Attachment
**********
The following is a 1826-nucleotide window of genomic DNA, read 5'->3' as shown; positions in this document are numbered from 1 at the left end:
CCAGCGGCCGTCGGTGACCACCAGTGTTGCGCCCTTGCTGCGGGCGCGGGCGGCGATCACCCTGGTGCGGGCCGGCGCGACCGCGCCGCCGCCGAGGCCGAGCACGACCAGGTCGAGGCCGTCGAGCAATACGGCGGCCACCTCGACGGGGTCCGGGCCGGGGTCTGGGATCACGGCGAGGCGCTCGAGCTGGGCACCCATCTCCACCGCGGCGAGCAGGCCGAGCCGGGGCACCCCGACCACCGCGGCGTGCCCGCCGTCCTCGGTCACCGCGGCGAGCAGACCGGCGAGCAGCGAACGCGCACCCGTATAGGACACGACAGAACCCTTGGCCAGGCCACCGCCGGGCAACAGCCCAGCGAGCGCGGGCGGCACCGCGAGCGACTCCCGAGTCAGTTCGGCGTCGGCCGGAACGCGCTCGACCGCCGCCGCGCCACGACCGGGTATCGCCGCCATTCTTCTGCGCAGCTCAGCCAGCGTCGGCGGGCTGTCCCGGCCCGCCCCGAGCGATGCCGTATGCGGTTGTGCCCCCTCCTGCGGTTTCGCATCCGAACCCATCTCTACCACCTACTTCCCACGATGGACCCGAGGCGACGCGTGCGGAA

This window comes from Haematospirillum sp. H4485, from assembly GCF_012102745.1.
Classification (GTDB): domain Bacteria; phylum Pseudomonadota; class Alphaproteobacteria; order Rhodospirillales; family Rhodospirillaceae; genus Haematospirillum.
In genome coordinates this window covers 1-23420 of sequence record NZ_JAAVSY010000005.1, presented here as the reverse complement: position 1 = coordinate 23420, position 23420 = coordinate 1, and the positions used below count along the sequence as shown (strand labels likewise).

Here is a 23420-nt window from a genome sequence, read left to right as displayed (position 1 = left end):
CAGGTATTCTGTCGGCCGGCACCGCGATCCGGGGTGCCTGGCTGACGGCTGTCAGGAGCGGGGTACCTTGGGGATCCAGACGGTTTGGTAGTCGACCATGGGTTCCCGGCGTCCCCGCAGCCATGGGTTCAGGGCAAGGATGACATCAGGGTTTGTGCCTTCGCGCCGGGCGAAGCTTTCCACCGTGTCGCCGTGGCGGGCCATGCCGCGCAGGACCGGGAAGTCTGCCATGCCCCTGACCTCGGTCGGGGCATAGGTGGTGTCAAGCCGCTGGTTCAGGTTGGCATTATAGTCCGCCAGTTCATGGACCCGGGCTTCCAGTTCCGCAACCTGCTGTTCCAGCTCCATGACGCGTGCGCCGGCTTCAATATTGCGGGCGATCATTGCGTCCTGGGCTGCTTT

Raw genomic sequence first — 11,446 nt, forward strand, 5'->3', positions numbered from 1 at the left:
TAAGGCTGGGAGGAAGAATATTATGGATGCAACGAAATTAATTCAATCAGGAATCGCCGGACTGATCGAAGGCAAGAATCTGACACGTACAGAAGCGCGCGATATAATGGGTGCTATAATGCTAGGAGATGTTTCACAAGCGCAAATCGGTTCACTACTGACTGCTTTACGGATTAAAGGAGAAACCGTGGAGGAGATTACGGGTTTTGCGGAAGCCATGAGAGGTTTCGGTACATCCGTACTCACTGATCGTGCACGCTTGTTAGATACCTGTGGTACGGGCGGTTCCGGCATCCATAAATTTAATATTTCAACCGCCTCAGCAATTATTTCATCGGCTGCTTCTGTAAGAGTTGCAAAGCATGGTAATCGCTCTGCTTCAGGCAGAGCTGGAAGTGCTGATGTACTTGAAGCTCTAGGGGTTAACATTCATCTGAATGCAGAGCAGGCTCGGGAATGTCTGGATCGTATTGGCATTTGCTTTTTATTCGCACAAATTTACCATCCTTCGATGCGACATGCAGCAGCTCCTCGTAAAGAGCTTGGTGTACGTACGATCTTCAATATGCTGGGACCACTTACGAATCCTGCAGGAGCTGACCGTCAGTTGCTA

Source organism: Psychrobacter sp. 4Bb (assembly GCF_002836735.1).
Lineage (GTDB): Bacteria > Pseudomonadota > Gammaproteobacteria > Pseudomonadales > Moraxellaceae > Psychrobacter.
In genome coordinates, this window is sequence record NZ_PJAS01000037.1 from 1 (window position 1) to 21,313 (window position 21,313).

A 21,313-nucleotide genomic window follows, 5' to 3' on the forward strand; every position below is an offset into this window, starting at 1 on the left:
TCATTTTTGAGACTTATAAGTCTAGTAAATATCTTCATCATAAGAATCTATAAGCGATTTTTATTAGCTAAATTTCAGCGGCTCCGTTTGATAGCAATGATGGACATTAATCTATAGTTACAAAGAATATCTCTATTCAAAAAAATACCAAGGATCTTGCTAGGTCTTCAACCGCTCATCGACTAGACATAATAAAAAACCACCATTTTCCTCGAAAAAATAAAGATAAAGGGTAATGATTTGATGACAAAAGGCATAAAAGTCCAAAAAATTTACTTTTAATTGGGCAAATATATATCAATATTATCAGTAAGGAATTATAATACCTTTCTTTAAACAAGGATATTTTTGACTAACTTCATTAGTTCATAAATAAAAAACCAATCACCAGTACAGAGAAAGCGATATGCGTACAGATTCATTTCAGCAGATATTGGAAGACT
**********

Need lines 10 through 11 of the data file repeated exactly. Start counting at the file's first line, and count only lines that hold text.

Source organism: Psychrobacter sp. 4Bb (assembly GCF_002836735.1).
Lineage (GTDB): Bacteria > Pseudomonadota > Gammaproteobacteria > Pseudomonadales > Moraxellaceae > Psychrobacter.